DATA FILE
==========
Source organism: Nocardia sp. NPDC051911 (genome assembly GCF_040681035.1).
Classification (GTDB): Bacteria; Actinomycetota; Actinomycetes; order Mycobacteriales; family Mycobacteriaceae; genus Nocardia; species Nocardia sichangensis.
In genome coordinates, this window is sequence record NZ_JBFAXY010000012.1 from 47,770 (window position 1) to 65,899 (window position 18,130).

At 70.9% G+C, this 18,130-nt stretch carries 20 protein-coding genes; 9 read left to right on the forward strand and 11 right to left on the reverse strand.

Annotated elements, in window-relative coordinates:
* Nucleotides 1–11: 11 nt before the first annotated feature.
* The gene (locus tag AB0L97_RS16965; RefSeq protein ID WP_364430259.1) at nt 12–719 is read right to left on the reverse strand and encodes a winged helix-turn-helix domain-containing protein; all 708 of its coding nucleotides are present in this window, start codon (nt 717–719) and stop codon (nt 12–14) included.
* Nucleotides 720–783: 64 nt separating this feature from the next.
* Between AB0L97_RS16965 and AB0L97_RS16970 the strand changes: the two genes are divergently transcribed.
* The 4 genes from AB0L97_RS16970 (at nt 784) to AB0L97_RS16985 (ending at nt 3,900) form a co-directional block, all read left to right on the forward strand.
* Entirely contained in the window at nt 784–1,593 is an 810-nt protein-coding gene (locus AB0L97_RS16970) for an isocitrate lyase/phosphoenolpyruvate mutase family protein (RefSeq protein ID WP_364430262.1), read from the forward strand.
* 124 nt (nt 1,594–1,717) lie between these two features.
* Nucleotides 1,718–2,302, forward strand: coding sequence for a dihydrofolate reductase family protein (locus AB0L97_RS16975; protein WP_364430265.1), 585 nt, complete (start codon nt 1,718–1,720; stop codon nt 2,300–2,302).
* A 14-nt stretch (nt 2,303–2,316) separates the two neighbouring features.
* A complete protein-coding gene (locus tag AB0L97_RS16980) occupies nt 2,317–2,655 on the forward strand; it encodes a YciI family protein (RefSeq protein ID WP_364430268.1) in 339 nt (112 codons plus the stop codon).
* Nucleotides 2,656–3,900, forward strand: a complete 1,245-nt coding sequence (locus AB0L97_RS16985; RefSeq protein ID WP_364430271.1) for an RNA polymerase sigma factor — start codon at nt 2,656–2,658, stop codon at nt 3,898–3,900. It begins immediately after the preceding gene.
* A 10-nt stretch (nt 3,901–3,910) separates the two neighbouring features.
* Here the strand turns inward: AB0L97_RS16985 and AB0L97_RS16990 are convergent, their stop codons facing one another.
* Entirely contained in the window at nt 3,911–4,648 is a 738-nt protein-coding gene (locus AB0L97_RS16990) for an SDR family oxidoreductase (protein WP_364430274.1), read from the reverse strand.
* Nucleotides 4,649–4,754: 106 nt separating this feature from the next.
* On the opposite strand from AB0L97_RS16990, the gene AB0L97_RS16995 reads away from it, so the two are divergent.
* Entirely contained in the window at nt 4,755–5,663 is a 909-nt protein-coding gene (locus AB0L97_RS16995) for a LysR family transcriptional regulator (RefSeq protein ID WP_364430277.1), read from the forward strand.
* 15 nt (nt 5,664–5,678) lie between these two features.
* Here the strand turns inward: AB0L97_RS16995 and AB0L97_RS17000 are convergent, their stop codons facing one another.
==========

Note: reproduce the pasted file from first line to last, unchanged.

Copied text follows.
Source organism: Nocardia sp. NPDC051911 (genome assembly GCF_040681035.1).
Classification (GTDB): Bacteria; Actinomycetota; Actinomycetes; order Mycobacteriales; family Mycobacteriaceae; genus Nocardia; species Nocardia sichangensis.
In genome coordinates, this window is sequence record NZ_JBFAXY010000012.1 from 47,770 (window position 1) to 65,899 (window position 18,130).

At 70.9% G+C, this 18,130-nt stretch carries 20 protein-coding genes; 9 read left to right on the forward strand and 11 right to left on the reverse strand.

Annotated elements, in window-relative coordinates:
* Nucleotides 1–11: 11 nt before the first annotated feature.
* The gene (locus tag AB0L97_RS16965; RefSeq protein ID WP_364430259.1) at nt 12–719 is read right to left on the reverse strand and encodes a winged helix-turn-helix domain-containing protein; all 708 of its coding nucleotides are present in this window, start codon (nt 717–719) and stop codon (nt 12–14) included.
* Nucleotides 720–783: 64 nt separating this feature from the next.
* Between AB0L97_RS16965 and AB0L97_RS16970 the strand changes: the two genes are divergently transcribed.
* The 4 genes from AB0L97_RS16970 (at nt 784) to AB0L97_RS16985 (ending at nt 3,900) form a co-directional block, all read left to right on the forward strand.
* Entirely contained in the window at nt 784–1,593 is an 810-nt protein-coding gene (locus AB0L97_RS16970) for an isocitrate lyase/phosphoenolpyruvate mutase family protein (RefSeq protein ID WP_364430262.1), read from the forward strand.
* 124 nt (nt 1,594–1,717) lie between these two features.
* Nucleotides 1,718–2,302, forward strand: coding sequence for a dihydrofolate reductase family protein (locus AB0L97_RS16975; protein WP_364430265.1), 585 nt, complete (start codon nt 1,718–1,720; stop codon nt 2,300–2,302).
* A 14-nt stretch (nt 2,303–2,316) separates the two neighbouring features.
* A complete protein-coding gene (locus tag AB0L97_RS16980) occupies nt 2,317–2,655 on the forward strand; it encodes a YciI family protein (RefSeq protein ID WP_364430268.1) in 339 nt (112 codons plus the stop codon).
* Nucleotides 2,656–3,900, forward strand: a complete 1,245-nt coding sequence (locus AB0L97_RS16985; RefSeq protein ID WP_364430271.1) for an RNA polymerase sigma factor — start codon at nt 2,656–2,658, stop codon at nt 3,898–3,900. It begins immediately after the preceding gene.
* A 10-nt stretch (nt 3,901–3,910) separates the two neighbouring features.
* Here the strand turns inward: AB0L97_RS16985 and AB0L97_RS16990 are convergent, their stop codons facing one another.
* Entirely contained in the window at nt 3,911–4,648 is a 738-nt protein-coding gene (locus AB0L97_RS16990) for an SDR family oxidoreductase (protein WP_364430274.1), read from the reverse strand.
* Nucleotides 4,649–4,754: 106 nt separating this feature from the next.
* On the opposite strand from AB0L97_RS16990, the gene AB0L97_RS16995 reads away from it, so the two are divergent.
* Entirely contained in the window at nt 4,755–5,663 is a 909-nt protein-coding gene (locus AB0L97_RS16995) for a LysR family transcriptional regulator (RefSeq protein ID WP_364430277.1), read from the forward strand.
* 15 nt (nt 5,664–5,678) lie between these two features.
* Here the strand turns inward: AB0L97_RS16995 and AB0L97_RS17000 are convergent, their stop codons facing one another.